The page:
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Report: Former Yankees OF Andrew Benintendi, White Sox Agree to 5-Year, $75M Contract

Joseph Zucker@@JosephZuckerFeatured Columnist IVDecember 16, 2022

NEW YORK, NY - JULY 28: Andrew Benintendi #18 of the New York Yankees runs off the field against the Kansas City Royals during the first inning at Yankee Stadium on July 28, 2022 in New York City. (Photo by Adam Hunger/Getty Images)
Adam Hunger/Getty Images

Veteran outfielder Andrew Benintendi has agreed to a five-year, $75 million deal with the Chicago White Sox, according to Ken Rosenthal of The Athletic.

ESPN's Jesse Rogers first reported the deal.

The 28-year-old played four months with the Kansas City Royals last season before the New York Yankees acquired him July 27. His performance at the plate yielded a mixed bag.

In 126 games, Benintendi hit five home runs β€”a career low over a full 162-game season β€”and saw his isolated power fall from .166 in 2021 to .095, per FanGraphs.

While the power production wasn't present, he set personal bests for batting average (.304) and on-base percentage (.373) while posting a wOBA (.342) above his career average (.337).

Although Benintendi made the All-Star team for the first time, it reflected the dearth of alternatives on the Royals rather than his value on the field.

He set the bar high when he got his start in MLB with the Boston Red Sox. He was the runner-up to Aaron Judge in 2017 American League Rookie of the Year voting and followed up by posting a .290/366/.465 slash line while playing plus defense in 2018. His 4.9 WAR ranked 18th among position players, per FanGraphs.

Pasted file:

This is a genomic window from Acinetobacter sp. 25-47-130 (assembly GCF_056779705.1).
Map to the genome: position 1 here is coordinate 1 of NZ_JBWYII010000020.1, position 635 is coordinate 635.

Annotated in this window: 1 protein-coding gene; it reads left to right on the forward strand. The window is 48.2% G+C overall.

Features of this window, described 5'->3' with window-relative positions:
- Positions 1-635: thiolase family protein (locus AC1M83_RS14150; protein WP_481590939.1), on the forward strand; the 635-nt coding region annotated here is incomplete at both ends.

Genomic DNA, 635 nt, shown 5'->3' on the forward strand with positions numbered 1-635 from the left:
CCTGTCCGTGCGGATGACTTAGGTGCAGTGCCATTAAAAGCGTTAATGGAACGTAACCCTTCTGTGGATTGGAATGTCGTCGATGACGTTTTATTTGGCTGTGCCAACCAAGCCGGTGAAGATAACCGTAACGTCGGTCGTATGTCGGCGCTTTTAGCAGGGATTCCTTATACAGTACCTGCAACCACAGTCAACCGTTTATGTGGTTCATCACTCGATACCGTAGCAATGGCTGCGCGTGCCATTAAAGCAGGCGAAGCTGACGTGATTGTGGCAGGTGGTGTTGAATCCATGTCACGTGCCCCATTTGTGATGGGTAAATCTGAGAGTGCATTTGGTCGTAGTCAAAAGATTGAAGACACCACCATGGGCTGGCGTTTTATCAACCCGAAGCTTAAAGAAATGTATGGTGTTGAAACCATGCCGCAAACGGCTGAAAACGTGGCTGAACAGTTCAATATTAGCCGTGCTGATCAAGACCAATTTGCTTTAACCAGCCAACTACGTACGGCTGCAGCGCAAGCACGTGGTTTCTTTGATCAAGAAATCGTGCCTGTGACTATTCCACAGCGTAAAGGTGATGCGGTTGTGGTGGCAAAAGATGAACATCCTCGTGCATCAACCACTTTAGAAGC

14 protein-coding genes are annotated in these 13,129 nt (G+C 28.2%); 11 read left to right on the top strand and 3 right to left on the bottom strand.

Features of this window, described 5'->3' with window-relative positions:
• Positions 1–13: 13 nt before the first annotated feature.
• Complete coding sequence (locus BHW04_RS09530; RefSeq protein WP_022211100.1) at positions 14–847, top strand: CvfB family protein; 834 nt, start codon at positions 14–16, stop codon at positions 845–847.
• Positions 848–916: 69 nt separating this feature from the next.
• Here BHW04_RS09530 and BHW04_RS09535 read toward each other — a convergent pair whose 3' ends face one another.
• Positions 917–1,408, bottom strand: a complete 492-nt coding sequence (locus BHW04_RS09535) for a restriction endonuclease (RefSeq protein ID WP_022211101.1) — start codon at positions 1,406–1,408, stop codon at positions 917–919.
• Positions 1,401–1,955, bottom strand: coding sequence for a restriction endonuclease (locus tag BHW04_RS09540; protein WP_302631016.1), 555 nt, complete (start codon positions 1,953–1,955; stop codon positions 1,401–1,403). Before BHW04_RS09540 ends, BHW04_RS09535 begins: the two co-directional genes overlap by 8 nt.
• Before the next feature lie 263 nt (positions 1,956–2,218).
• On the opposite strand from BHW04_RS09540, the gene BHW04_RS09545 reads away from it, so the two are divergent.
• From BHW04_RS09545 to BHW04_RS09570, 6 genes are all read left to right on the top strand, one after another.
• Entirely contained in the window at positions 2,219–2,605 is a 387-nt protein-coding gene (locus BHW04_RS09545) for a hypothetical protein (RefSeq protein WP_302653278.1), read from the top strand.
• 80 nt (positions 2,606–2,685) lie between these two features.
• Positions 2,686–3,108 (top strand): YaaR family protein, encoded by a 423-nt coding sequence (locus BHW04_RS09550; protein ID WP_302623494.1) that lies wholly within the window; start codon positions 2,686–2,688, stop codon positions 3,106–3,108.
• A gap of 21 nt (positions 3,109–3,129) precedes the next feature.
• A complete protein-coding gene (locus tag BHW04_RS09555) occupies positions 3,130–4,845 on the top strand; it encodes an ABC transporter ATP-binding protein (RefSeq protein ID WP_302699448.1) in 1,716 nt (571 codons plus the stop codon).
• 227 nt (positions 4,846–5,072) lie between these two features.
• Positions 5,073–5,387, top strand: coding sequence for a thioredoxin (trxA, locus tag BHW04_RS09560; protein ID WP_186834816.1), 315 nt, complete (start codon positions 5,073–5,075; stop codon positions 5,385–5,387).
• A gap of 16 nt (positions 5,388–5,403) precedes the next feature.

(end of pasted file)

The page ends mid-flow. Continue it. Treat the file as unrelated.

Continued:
The 2015 first-round pick has since failed to match that level, and he may struggle to carry his numbers from 2022 over to 2023.

He outperformed his expected batting average (.273), per Baseball Savant, and his .352 BABIP was the seventh-highest among hitters with at least 500 plate appearances, according to FanGraphs.

However, Benintendi owed his success partially to a change in his mindset in the batter's box. He explained to The Athletic's Eno Sarris and Zach Buchanan how he learned to play to his strengths:

"My approach right now is realizing I'm not going to hit 35 homers. It's getting on base, be a tough out, see pitches, use the whole field. This year, it's finally come together. Playing in Kauffman Stadium, too, it's not easy to hit a ball out of there. Just spraying the ball all over the field. It was more just approach, trying to go straight right field, and then you're susceptible to an off-speed pitch. I'm trying to go straight up the middle and if you're early, you're early. If you're late, you've still got the left field line."

He struck out at his lowest rate ever (14.8 percent) and altered where he was depositing the ball off the bat. He had his fewest percentage of balls in play to right field (30.5 percent) and his highest percentage to center field (41.0 percent).

Although Benintendi will probably never hit the elite tier it seemed he might approach after 2018, he has adapted to become a steady hitter who capably patrols the outfield.

His addition won't transform Chicago's offense, but it addresses a clear need.

Benintendi will replace AJ Pollock, the 35-year-old who played most of the season in left field before hitting free agency. The White Sox add a younger option at the position and a solid hitter to help fill the void left by JosΓ© Abreu.